Four Tips for the New Economic Reality
New opportunities for CPAs from the Obama administration.
January 19, 2010
To combat a once-in-a-generation recession, the federal government is redirecting hundreds of billions of dollars into middle class tax cuts, education, energy, healthcare and the banking system.
These sweeping changes present new opportunities for CPA firms to serve clients.
Here’s a closer look at four areas to consider:
1. Tax planning and compliance
The $787 billion federal stimulus package — called the American Recovery and Reinvestment Act (ARRA) — and the Obama administration’s budget spell big changes in the tax code for individuals and businesses. Their need for tax planning and compliance is immediate.
Explain to your clients how tax code changes are relevant to them. Start by understanding the needs of your existing client base. For example, your construction contractor clients will have different needs than your manufacturing clients. Meanwhile, individuals making less than $250,000 and saving for their children’s college will have different needs than high-wealth empty nesters.
2. Services for state and local government
Firms skilled in audits of state and local governments and the requirements of Office of Management and Budget (OMB) Circular A-133 are well positioned. The ARRA’s reporting requirements go far beyond existing requirements for recipients of federal funds. The OMB has been issuing a stream of guidance on how the funds should be administered.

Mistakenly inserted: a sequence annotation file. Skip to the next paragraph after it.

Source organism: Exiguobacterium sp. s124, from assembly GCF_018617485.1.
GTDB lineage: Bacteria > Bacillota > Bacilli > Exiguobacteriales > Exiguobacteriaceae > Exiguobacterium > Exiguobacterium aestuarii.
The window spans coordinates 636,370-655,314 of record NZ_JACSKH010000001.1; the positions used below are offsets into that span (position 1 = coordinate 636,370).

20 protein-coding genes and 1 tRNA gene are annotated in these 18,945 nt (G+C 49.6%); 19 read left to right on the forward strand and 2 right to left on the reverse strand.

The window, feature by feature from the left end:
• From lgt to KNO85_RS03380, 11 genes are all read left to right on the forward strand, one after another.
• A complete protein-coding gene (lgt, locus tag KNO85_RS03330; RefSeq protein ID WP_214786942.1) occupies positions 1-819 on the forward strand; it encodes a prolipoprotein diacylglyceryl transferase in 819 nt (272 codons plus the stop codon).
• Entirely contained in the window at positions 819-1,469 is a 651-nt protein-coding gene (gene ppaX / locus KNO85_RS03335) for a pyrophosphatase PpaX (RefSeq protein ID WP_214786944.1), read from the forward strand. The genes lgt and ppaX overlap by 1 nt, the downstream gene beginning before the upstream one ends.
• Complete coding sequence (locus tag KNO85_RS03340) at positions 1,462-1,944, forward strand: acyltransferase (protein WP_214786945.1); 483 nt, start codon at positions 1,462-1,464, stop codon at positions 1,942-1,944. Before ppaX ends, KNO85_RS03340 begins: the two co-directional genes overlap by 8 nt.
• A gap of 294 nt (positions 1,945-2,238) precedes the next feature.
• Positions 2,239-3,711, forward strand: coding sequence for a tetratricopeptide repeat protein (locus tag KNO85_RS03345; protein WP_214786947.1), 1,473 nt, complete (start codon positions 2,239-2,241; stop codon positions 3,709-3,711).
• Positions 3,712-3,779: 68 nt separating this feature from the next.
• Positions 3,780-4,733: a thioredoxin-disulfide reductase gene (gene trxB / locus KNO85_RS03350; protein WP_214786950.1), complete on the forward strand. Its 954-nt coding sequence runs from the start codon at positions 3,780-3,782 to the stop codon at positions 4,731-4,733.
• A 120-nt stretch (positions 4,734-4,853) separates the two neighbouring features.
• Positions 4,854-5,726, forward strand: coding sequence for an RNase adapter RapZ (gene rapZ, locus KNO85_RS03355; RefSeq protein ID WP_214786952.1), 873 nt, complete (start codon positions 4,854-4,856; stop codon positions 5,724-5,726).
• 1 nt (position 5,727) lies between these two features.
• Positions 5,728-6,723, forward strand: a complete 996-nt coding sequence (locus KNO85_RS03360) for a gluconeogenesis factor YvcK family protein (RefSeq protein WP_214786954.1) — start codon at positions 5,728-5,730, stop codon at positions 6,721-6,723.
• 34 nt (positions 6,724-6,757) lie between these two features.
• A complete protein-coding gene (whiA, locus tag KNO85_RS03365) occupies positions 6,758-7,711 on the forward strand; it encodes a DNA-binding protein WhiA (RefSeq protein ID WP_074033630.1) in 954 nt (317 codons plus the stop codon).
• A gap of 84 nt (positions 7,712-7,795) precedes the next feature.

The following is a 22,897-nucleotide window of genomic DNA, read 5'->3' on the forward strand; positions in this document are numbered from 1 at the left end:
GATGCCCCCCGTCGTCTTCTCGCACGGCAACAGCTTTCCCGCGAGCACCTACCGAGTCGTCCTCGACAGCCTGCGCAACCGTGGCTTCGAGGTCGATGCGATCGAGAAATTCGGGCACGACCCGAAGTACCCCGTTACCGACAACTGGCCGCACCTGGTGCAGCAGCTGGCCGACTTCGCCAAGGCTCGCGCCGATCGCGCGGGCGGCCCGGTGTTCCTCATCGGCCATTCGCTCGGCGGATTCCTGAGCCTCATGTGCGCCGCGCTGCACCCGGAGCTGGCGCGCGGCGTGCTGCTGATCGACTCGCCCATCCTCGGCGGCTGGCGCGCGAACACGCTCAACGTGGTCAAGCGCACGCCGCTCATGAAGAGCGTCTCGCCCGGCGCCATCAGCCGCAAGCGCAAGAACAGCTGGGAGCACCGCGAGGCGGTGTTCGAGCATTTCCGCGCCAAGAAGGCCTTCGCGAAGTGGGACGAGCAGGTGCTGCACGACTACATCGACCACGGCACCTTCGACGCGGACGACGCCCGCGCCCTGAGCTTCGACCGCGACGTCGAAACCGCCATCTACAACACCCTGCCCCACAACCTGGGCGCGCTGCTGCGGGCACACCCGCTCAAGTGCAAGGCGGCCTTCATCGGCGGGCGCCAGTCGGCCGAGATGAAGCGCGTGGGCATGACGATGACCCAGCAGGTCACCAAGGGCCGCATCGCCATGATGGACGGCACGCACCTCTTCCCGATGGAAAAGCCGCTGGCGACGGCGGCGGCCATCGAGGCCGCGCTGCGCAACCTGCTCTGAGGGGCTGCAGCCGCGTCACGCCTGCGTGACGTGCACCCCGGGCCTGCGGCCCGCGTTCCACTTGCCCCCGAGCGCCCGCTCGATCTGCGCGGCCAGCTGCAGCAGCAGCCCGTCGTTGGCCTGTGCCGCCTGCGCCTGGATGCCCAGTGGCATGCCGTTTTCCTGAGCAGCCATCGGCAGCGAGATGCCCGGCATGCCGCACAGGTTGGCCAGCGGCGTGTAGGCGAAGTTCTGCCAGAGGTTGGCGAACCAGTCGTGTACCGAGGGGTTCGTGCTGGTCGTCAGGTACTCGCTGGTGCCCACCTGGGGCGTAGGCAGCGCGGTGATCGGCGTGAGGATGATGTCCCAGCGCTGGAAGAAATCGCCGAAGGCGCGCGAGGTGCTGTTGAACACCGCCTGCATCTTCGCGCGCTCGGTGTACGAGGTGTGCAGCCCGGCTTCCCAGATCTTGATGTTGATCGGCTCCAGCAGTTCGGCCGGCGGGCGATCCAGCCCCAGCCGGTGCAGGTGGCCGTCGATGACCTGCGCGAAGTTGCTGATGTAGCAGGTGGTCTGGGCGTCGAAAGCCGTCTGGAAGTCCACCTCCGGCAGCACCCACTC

Many ARRA fund recipients won’t be up-to-speed on the new OMB guidance. These entities need help to properly administer and report their ARRA funds. Recipients will want to know whether the procedures they perform to disburse and report on ARRA funds will be acceptable to their auditors.
3. Services for nonprofit organizations
Many nonprofits are receiving ARRA funding. They’ll face the same administration and reporting issues faced by state and local governments. Moreover, many nonprofits will have to prepare for their first A-133 audit.
Nonprofits receiving more than $500,000 in federal grant money are subject to A-133 audit requirements. Thanks to ARRA funding, many nonprofits that previously didn’t receive $500,000 will now be subject to those requirements.
You can prepare these organizations for their first A-133 audit: Clean up their books and records and respond to auditors’ PBC (provided by client) requests, for example. Alternatively, serve as their independent auditor. However, it’s easier to work with such a nonprofit as an advocate versus an independent auditor.
4. Renewable energy
Keep your eye on wind solar and other forms of renewable energy. The Obama administration has signaled it will make significant investments in the rapidly growing renewable energy sector. Moreover, Congress is considering legislation requiring utilities to generate more electricity from renewable sources by the end of the next decade.
Firms skilled at helping entrepreneurial businesses grow may find significant opportunities to build a renewable energy practice. Aside from traditional financial reporting and tax compliance services, you could offer other services: consulting on issues tied to the Renewable Energy Tax Credit and other tax code provisions; structuring renewable energy deals; or help in securing debt and equity financing.
Before pursuing these areas, however, you’ll want to prepare a well reasoned plan — one which shows clients the services they’ll need for the new economic reality.
Michael Ramos, CPA, works with CPA firms to create and implement business development, communication, and marketing strategies. He is the author of many books, most recently Winning the New Ballgame: Planning for Growth in a Post-Recession Economy.